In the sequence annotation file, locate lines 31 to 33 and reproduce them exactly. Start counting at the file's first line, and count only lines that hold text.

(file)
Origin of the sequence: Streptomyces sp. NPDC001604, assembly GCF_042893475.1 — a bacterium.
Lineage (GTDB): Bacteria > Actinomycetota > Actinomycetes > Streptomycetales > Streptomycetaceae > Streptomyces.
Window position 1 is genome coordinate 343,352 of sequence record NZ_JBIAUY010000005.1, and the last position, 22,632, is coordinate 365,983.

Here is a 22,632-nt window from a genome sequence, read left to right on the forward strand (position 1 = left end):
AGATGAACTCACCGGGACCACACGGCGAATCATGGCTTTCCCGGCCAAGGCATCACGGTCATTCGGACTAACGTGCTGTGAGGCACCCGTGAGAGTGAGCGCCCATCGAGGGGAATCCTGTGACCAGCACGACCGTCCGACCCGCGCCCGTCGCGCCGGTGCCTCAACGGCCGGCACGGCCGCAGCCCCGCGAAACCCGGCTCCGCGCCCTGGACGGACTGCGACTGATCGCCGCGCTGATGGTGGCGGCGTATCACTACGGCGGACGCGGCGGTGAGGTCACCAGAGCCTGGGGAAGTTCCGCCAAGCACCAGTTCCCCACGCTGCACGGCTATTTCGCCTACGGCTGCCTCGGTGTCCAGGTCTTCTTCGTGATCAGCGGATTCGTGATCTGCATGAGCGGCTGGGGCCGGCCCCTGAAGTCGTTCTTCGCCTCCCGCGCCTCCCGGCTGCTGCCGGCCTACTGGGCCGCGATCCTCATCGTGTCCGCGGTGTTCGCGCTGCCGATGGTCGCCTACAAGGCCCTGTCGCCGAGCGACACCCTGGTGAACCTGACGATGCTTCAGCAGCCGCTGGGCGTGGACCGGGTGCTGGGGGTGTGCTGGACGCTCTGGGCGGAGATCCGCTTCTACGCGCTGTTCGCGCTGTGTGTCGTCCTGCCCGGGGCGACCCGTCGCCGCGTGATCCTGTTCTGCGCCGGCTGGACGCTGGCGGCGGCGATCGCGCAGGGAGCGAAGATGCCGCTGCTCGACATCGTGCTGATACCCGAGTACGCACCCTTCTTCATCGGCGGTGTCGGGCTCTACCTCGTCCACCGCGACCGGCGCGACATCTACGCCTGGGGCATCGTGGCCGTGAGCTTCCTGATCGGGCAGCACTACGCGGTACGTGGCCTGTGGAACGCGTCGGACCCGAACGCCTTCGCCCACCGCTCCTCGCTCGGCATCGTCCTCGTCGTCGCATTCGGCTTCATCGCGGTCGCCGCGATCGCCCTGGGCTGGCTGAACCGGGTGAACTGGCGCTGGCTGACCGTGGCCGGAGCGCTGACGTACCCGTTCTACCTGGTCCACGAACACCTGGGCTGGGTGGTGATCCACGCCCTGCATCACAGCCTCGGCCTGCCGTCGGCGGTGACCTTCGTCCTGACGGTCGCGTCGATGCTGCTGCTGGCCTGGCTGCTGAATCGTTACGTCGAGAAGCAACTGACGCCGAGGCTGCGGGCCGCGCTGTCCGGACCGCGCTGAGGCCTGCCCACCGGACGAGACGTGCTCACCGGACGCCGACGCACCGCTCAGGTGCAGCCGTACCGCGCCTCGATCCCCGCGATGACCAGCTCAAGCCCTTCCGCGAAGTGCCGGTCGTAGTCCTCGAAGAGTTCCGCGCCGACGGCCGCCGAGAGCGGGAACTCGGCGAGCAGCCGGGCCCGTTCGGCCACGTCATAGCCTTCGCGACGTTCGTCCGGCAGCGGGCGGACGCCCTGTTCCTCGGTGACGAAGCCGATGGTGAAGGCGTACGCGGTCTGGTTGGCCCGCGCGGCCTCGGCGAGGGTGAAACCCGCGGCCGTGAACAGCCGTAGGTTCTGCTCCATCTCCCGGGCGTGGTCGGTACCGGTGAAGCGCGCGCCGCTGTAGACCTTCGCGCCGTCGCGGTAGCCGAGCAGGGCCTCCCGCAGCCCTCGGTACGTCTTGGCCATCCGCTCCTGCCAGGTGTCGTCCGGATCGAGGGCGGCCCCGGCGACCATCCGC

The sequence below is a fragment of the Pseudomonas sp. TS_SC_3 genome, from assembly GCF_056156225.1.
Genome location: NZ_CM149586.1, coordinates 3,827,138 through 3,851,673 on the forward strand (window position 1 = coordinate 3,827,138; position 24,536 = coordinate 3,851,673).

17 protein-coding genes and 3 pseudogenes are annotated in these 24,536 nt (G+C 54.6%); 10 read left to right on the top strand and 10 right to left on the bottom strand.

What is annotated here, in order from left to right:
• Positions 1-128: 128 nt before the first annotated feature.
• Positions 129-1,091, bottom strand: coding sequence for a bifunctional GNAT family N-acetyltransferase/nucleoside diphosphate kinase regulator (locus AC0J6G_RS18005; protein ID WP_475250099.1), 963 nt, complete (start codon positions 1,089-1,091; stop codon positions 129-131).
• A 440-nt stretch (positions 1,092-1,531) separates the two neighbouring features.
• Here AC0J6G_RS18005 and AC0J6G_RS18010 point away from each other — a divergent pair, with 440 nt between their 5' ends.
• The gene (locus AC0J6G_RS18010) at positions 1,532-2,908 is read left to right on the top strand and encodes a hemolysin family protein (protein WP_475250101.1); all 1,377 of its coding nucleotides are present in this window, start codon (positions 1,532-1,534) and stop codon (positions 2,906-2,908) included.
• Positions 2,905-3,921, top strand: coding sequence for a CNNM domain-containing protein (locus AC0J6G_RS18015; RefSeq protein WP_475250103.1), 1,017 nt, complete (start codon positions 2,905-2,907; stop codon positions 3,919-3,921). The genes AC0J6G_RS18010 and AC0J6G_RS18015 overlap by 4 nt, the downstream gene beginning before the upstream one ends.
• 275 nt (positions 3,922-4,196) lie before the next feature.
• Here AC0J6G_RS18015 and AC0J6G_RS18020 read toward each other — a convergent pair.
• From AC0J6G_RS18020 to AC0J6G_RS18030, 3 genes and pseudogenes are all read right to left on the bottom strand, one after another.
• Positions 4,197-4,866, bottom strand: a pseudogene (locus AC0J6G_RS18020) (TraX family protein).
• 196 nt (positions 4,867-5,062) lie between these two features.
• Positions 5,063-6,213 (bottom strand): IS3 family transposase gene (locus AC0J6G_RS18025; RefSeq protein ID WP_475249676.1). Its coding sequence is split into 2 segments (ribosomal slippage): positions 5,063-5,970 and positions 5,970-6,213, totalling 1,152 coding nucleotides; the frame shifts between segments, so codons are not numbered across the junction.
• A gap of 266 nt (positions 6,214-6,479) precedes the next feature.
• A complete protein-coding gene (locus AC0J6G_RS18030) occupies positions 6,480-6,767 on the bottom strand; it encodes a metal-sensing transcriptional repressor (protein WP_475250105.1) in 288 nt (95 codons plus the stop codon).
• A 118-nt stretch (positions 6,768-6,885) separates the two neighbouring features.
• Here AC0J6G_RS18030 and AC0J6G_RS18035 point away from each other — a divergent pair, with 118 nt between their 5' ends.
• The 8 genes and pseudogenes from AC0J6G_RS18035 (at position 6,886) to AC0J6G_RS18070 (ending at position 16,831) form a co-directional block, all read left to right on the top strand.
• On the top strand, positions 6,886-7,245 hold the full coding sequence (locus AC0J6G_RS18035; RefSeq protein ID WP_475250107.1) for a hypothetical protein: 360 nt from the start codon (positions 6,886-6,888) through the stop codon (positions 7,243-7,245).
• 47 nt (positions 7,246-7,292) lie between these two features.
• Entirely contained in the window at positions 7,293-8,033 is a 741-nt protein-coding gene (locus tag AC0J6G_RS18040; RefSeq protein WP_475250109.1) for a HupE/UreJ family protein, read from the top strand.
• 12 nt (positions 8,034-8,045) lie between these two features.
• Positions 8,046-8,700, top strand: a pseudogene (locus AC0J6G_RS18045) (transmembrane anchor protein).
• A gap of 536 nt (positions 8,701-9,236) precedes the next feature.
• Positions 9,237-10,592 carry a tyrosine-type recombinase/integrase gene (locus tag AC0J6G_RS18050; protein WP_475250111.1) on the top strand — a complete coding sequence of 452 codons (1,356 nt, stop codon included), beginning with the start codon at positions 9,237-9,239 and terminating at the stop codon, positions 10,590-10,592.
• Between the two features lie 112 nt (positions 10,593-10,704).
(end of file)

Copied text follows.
• Positions 8,046-8,700, top strand: a pseudogene (locus AC0J6G_RS18045) (transmembrane anchor protein).
• A gap of 536 nt (positions 8,701-9,236) precedes the next feature.
• Positions 9,237-10,592 carry a tyrosine-type recombinase/integrase gene (locus tag AC0J6G_RS18050; protein WP_475250111.1) on the top strand — a complete coding sequence of 452 codons (1,356 nt, stop codon included), beginning with the start codon at positions 9,237-9,239 and terminating at the stop codon, positions 10,590-10,592.